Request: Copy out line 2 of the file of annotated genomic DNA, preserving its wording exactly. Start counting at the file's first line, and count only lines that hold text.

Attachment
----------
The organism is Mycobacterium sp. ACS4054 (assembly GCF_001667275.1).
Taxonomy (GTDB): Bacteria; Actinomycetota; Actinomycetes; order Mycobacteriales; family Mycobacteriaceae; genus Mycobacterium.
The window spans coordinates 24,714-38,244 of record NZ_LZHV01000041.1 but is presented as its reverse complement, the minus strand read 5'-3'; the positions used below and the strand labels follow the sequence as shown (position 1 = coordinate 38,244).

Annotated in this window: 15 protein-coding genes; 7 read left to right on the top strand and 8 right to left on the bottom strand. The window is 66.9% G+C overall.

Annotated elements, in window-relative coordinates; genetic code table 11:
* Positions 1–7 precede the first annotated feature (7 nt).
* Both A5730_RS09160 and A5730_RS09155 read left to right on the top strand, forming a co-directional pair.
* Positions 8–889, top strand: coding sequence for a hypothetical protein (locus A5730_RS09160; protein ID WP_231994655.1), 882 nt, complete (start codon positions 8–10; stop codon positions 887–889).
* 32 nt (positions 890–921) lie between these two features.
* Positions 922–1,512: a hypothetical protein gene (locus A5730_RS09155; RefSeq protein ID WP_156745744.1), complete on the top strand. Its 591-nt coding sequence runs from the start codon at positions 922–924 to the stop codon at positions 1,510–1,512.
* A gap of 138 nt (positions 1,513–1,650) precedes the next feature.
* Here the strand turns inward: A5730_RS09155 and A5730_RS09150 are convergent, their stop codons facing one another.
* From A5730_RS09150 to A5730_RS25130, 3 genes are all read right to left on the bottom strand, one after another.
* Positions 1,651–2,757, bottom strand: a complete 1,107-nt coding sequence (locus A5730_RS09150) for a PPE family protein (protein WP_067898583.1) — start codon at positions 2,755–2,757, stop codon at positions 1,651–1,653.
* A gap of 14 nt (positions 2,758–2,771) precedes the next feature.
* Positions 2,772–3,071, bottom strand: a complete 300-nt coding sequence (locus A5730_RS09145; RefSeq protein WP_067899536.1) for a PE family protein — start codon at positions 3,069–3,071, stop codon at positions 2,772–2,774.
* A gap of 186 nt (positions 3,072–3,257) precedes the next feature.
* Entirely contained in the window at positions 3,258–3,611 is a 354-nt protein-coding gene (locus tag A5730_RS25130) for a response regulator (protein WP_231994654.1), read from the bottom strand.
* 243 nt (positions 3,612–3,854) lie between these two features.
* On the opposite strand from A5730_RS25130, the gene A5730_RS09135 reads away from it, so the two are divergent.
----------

Taxonomy (GTDB): Bacteria; Actinomycetota; Actinomycetes; order Mycobacteriales; family Mycobacteriaceae; genus Mycobacterium.